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Awareness, Education & Prevention Are Key for Men's Health

06-01-2019

Awareness, Education & Prevention Are Key for Men’s Health

Did you know about 12 percent of men ages 18 and older are in fair or poor health, according to the Centers for Disease Control and Prevention (CDC)? For men, the leading causes of death are heart disease, cancer, and accidents or unintentional injuries. Even more alarming, women are 100 percent more likely than men to visit a doctor for annual exams.

Now’s the time to remind all men in Frederick County to take steps to be healthier. This June, Frederick Regional Health System is celebrating Men’s Health Month to support all men in our community by encouraging healthy habits for themselves and by making healthy choices.

What is Men’s Health Month?

Each year during June, Men’s Health Month is celebrated across the country by enriching men’s health and wellness. The month focuses on screenings, health fairs, media appearances, and other health education and outreach activities. Anchored by a Congressional health education program, Men’s Health Month heightens the awareness of preventable health problems and encourages early detection and treatment of disease among men and boys.

Remind the Men You Love to Get Regular Checkups Early and Often

Seeking regular medical advice and early treatment for disease and injury are crucial for better health. Compared to women, men are more likely to smoke, drink, and put off regular checkups. Conditions such as prostate cancer and low testosterone are issues only men face.

Many men are at high risk for severe diseases like colon cancer and heart disease, too. Every 40 seconds, someone in the U.S. has a heart attack, and many of them are men. Significant signs of a heart attack in men include:

  • Chest pain or discomfort
  • Feeling weak or light-headed
  • Pain or discomfort in arms or shoulder
  • Pain or discomfort in the jaw, neck, or back
  • Shortness of breath

Depression is one of the leading causes of disease or injury worldwide for both men and women. In addition to regular checkups, encourage the men in your life to seek help if they’re feeling any of these signs of depression:

  • Feelings of hopelessness, tiredness and decreased energy
  • Persistent sadness and grumpiness
  • Thoughts of suicide

If you or a man in your life might be suffering from depression or is in crisis, please seek help immediately. Call 911, visit a nearby emergency department or your healthcare provider’s office, or call the National Suicide Prevention Lifeline’s toll-free, 24-hour hotline at 1-800-273-TALK.

These conditions, while serious, are much easier to treat when they’re detected early. Men can prepare for doctor’s visits and check-ups by learning more about the preventive tests and screenings they need, understanding their family health history, and talking to family members about their health history.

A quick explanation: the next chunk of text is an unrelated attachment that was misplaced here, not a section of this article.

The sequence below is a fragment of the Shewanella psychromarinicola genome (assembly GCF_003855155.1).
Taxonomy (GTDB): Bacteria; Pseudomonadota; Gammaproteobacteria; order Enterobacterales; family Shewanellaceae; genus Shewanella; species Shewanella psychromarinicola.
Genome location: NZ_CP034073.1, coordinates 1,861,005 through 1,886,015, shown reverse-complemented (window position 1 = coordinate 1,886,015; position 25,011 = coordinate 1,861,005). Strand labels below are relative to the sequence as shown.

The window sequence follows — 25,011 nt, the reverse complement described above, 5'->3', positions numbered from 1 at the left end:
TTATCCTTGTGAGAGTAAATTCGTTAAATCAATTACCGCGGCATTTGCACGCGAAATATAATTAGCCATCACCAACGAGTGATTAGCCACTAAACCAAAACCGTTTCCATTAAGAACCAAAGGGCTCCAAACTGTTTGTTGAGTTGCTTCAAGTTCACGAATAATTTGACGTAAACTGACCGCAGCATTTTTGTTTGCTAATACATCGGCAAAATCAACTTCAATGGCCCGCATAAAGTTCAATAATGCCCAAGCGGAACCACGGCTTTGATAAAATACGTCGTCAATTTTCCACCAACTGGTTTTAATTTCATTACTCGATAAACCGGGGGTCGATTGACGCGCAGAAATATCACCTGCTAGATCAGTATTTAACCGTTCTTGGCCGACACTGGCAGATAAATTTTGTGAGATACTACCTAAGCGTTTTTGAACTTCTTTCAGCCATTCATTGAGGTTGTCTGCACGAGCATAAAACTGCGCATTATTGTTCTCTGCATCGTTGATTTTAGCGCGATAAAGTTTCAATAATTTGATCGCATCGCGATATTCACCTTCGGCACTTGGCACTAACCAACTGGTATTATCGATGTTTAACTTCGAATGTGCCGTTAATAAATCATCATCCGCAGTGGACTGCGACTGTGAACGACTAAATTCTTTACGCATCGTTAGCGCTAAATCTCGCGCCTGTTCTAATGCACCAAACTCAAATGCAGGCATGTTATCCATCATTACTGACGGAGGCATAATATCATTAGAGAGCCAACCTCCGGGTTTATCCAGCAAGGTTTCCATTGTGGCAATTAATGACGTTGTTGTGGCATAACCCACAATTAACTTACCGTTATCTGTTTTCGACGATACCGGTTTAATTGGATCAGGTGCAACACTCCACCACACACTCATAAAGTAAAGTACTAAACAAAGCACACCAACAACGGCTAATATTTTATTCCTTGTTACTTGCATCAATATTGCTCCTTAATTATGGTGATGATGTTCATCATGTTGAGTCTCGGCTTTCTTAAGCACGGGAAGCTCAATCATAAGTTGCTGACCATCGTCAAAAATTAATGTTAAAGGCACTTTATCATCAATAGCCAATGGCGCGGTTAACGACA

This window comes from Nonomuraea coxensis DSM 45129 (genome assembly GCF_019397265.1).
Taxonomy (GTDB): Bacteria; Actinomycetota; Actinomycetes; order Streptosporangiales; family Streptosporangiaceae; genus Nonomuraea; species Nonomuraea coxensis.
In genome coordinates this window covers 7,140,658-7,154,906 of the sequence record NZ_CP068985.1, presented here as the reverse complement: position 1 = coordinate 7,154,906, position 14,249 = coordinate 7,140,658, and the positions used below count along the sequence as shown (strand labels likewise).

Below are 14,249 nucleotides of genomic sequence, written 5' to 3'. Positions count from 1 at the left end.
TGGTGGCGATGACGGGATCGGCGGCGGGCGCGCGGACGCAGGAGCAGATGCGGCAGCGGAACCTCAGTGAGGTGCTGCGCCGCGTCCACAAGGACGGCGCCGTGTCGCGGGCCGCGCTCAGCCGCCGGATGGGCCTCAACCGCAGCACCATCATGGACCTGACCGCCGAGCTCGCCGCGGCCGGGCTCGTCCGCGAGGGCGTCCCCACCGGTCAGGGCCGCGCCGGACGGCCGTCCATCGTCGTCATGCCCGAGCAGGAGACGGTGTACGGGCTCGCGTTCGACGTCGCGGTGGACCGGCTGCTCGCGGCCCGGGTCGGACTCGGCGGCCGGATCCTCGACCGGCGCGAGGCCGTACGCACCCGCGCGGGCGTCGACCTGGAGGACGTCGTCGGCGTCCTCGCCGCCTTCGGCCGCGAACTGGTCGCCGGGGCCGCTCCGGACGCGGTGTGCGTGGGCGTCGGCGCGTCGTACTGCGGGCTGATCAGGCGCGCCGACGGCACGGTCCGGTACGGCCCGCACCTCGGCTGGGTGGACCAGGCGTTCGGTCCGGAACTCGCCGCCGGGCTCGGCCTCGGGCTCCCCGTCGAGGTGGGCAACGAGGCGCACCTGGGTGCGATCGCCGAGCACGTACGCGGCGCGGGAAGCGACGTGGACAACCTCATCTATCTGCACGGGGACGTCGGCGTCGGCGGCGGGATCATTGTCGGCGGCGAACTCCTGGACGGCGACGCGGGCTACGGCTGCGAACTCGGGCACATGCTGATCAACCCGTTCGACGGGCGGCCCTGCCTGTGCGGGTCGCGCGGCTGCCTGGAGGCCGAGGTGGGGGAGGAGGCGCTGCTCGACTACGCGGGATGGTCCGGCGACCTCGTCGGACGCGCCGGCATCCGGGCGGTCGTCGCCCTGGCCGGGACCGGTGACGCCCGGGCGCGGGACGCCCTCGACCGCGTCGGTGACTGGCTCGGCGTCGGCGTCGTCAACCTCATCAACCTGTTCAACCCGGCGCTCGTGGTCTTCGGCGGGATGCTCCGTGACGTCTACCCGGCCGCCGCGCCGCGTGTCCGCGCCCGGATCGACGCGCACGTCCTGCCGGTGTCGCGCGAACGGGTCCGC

Be Proactive

It’s never too early to prioritize your health and wellness. Men in their early 20s, for example, may feel they’re in the prime of their lives and nothing can stop them. Meanwhile, older men might feel it’s too late to make meaningful changes. This couldn’t be further from the truth.

It’s never too late or too early to take control of your health. Regardless of your age, frequent checkups and screenings should be a high priority. There are some checkups, like getting your blood pressure checked, that all men should have yearly, no matter their age. There are, however, certain checkups and screenings that some men should prioritize over others depending on their age.

In Your 20s and 30s?

If you’re a man in your 20s or 30s, schedule a physical exam every three years. Blood tests and urinalysis, which screen for illnesses and diseases like diabetes and kidney dysfunction, should be done every three years as well. A TB skin test is recommended every five years, although more frequent testing may be required depending on your profession.

A rectal exam to screen for hemorrhoids, lower rectal problems, and colon and prostate cancer should be a priority every year. Skin self-exams for lumps and changing moles, including on the mouth for cancerous lesions, should occur monthly. Men in their 30s should receive an EKG test, which checks the electrical activity of your heart for any problems.

In Your 40s?

As a man in your 40s, you should begin getting a physical exam every two years. Discuss getting a chest x-ray with your physician, especially if you’re a smoker over the age of 45. A testosterone screening may be required if you’re suffering from low testosterone symptoms. A hemoccult screening, which screens for the first indications of polyps or colon cancer, should be scheduled once a year.

In Your 50s and 60s?

If you’re a man in your 50s or 60s, getting a yearly physical exam should be your top priority. Colorectal health screenings, which screen for colon cancer at its earliest and most treatable stages, should be done every three to four years. Men in their 60s should discuss bone mineral density tests with their physicians to test their bone health.

These are just a small sampling of checkup and screening guidelines for men. The complete list for your age group is available here.

Set an Example with Healthy Habits

We only get one body, and we can’t take it for granted. This month is the perfect time to remind all men to take steps to be healthier, but they don’t have to do it alone. Whether it’s you, your husband, partner, dad, brother, son, or friend, you can support them by having healthy habits yourself and making healthy choices. To learn more or to schedule an appointment, contact Frederick Regional Health System today.